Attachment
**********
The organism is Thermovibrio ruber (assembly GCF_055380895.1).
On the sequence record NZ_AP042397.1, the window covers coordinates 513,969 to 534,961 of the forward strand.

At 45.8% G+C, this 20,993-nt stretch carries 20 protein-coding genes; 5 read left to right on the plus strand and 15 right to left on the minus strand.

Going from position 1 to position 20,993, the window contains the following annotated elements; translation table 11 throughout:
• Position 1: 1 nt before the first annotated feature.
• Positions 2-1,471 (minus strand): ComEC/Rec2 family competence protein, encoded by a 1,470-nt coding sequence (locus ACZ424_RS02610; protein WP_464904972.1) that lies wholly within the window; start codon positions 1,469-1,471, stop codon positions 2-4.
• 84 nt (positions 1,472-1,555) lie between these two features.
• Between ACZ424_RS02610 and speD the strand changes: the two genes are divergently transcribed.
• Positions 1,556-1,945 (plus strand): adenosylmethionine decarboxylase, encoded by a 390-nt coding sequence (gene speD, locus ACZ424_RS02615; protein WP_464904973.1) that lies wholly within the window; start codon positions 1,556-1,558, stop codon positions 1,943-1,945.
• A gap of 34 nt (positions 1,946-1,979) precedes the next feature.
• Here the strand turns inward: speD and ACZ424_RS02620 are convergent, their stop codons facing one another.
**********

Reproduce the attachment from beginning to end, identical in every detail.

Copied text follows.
The organism is Thermovibrio ruber (assembly GCF_055380895.1).
On the sequence record NZ_AP042397.1, the window covers coordinates 513,969 to 534,961 of the forward strand.

At 45.8% G+C, this 20,993-nt stretch carries 20 protein-coding genes; 5 read left to right on the plus strand and 15 right to left on the minus strand.

Going from position 1 to position 20,993, the window contains the following annotated elements; translation table 11 throughout:
• Position 1: 1 nt before the first annotated feature.
• Positions 2-1,471 (minus strand): ComEC/Rec2 family competence protein, encoded by a 1,470-nt coding sequence (locus ACZ424_RS02610; protein WP_464904972.1) that lies wholly within the window; start codon positions 1,469-1,471, stop codon positions 2-4.
• 84 nt (positions 1,472-1,555) lie between these two features.
• Between ACZ424_RS02610 and speD the strand changes: the two genes are divergently transcribed.
• Positions 1,556-1,945 (plus strand): adenosylmethionine decarboxylase, encoded by a 390-nt coding sequence (gene speD, locus ACZ424_RS02615; protein WP_464904973.1) that lies wholly within the window; start codon positions 1,556-1,558, stop codon positions 1,943-1,945.
• A gap of 34 nt (positions 1,946-1,979) precedes the next feature.
• Here the strand turns inward: speD and ACZ424_RS02620 are convergent, their stop codons facing one another.